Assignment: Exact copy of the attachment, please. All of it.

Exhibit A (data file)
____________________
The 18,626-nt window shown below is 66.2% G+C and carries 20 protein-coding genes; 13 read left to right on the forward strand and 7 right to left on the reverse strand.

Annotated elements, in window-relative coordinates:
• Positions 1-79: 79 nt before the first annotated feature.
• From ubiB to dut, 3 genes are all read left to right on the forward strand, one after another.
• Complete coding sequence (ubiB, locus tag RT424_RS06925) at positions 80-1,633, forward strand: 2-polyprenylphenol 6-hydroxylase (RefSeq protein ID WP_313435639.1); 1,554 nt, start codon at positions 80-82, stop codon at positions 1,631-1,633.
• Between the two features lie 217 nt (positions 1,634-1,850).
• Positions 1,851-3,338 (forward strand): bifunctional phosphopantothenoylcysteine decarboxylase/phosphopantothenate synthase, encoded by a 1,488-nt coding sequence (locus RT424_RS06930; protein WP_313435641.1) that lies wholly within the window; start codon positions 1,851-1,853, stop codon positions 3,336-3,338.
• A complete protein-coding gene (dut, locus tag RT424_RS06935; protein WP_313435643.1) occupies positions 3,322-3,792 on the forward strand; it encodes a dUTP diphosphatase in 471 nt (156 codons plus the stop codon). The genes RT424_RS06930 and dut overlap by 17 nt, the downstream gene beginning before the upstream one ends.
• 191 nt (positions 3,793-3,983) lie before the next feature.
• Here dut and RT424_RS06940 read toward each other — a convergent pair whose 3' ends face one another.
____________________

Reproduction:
The 18,626-nt window shown below is 66.2% G+C and carries 20 protein-coding genes; 13 read left to right on the forward strand and 7 right to left on the reverse strand.

Annotated elements, in window-relative coordinates:
• Positions 1-79: 79 nt before the first annotated feature.
• From ubiB to dut, 3 genes are all read left to right on the forward strand, one after another.
• Complete coding sequence (ubiB, locus tag RT424_RS06925) at positions 80-1,633, forward strand: 2-polyprenylphenol 6-hydroxylase (RefSeq protein ID WP_313435639.1); 1,554 nt, start codon at positions 80-82, stop codon at positions 1,631-1,633.
• Between the two features lie 217 nt (positions 1,634-1,850).
• Positions 1,851-3,338 (forward strand): bifunctional phosphopantothenoylcysteine decarboxylase/phosphopantothenate synthase, encoded by a 1,488-nt coding sequence (locus RT424_RS06930; protein WP_313435641.1) that lies wholly within the window; start codon positions 1,851-1,853, stop codon positions 3,336-3,338.
• A complete protein-coding gene (dut, locus tag RT424_RS06935; protein WP_313435643.1) occupies positions 3,322-3,792 on the forward strand; it encodes a dUTP diphosphatase in 471 nt (156 codons plus the stop codon). The genes RT424_RS06930 and dut overlap by 17 nt, the downstream gene beginning before the upstream one ends.
• 191 nt (positions 3,793-3,983) lie before the next feature.
• Here dut and RT424_RS06940 read toward each other — a convergent pair whose 3' ends face one another.